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Core Body Temperature: Definition & Measurement

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  • 0:00 What Is Core Body Temperature?
  • 1:03 Core Temperature Regulation
  • 2:45 Core Body Temperature…
  • 4:25 Lesson Summary
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Lesson Transcript
Instructor: Wendy McDougal

Wendy has taught high school Biology and has a master's degree in education.

Core body temperature refers to the temperature of the internal environment of the body. This includes organs such as the heart and liver, and the blood. Learn more about core body temperature, and take a short quiz at the end.

What Is Core Body Temperature?

Temperature is an important factor to our general comfort. For the most part, we don't like to be too hot or too cold. Fortunately, in most circumstances we can regulate our body's surface temperature by changing environmental factors. Feeling chilly? Put on sweater or bundle up under a blanket. Too hot? Time to crank the air conditioner or take a dip in the pool. But, the importance of maintaining the right body temperature goes beyond simply being comfortable.

It probably comes as no surprise that our bodies must maintain the right internal temperature in order for us to stay alive. This is known as our core body temperature, and it is exactly what it sounds like: the temperature of the inner parts of your body. This would include vital organs, such as the heart, liver and kidneys, and the blood.

Although core body temperature fluctuates some, it must always be right around 98-100 degrees. If this number varies too much, systems cannot function properly, and our health is in danger. In this lesson, we'll take a closer look at core body temperature and the ways in which it is measured.

Core Temperature Regulation

We have already established that we can regulate our own temperature pretty well. Our senses tell our brain that we are too hot or cold, and we consciously make adjustments. This works pretty well under normal circumstances. But while we are adding and removing layers, our bodies are also making changes. We have a built-in system that is continually striving to keep internal conditions constant.

A part of the brain known as the hypothalamus is responsible for maintaining homeostasis, a constant internal environment, in the body. It acts as an internal thermostat, working hard to maintain the right core temperature. Because of signals sent by the hypothalamus, our bodies make automatic responses to heat and cold. So, how does this system work?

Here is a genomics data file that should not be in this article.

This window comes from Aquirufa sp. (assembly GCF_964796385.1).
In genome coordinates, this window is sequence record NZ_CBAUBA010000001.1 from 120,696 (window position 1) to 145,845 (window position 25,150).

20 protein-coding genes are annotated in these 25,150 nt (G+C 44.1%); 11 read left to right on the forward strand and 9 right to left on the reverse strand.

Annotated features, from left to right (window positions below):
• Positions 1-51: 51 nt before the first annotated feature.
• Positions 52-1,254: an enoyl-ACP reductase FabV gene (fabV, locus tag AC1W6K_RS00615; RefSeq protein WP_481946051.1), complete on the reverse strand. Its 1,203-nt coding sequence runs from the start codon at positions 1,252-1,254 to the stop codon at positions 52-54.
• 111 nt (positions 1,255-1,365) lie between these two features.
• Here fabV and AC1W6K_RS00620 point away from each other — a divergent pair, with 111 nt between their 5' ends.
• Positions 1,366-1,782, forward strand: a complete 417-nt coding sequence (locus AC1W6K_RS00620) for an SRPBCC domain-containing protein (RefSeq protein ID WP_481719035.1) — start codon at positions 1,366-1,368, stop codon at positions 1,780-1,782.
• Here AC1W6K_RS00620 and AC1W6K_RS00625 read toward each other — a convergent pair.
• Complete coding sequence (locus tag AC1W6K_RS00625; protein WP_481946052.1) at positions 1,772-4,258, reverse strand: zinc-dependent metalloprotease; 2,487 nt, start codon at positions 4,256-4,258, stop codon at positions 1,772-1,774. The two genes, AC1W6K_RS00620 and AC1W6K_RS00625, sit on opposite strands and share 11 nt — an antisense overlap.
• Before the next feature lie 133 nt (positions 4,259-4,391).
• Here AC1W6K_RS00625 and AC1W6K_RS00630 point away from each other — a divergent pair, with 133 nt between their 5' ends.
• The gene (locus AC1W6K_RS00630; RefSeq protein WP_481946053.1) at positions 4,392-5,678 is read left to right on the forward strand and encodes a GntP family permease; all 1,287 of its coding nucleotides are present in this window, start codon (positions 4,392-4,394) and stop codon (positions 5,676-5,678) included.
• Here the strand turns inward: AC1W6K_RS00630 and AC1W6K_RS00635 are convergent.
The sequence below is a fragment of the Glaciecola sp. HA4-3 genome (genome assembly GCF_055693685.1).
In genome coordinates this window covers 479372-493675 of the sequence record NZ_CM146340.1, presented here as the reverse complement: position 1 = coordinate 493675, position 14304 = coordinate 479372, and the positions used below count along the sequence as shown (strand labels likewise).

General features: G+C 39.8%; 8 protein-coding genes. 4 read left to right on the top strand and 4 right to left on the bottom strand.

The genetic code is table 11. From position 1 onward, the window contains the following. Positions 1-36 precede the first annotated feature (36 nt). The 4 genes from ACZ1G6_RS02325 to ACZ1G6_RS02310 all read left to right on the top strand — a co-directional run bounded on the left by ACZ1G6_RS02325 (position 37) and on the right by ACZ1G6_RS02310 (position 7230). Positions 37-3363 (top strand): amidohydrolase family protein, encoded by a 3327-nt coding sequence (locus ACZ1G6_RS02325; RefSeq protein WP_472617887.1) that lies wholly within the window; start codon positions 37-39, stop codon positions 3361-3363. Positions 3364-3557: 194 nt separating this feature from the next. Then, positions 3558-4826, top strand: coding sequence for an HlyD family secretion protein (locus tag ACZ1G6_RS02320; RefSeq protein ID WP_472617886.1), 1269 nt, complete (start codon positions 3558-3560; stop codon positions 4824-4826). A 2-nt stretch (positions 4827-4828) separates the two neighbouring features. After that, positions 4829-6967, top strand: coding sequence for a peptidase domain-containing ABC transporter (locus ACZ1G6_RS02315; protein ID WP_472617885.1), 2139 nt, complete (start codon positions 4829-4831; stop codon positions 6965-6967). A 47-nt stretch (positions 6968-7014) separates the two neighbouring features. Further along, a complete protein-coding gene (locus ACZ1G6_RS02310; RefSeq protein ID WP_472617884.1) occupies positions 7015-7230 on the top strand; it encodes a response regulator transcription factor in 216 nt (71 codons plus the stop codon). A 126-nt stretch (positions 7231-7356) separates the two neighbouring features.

Our bodies are full of tiny heat sensors. These sensors send signals to the hypothalamus, alerting it to changes in temperature. Say, for example, you are exercising on a hot day. You have consciously taken off some layers but you are still hot. Now the hypothalamus steps in. It receives word that the body is heating up and sends a signal to begin the production of sweat in order to cool the body down. You become red-faced as your blood vessels dilate, causing your skin to release heat.

Likewise, maybe you are walking through the snow on a chilly winter day and you've left your coat at home. Again, sensors alert the hypothalamus to your chilly extremities. Your hands and feet become cold first, as the body is attempting to retain the most heat in your core. A prompt is sent to your muscles, which become tense and start shivering. This is your body's way of attempting to warm you up, all in order to maintain that constant core body temperature. Now let's take a look at how core temperature is measured.

Core Body Temperature Measurement

You've probably had your temperature taken many times in your life. Maybe you had a parent who could place a hand on your forehead and know in an instant whether or not you had a fever. Our surface temperature can be obvious to the touch as our skin heats up or cools down. But upon feeling a warm forehead, chances are mom pulled out the thermometer and popped it under your tongue. Was this a measurement of your core body temperature? And how accurate, if so?

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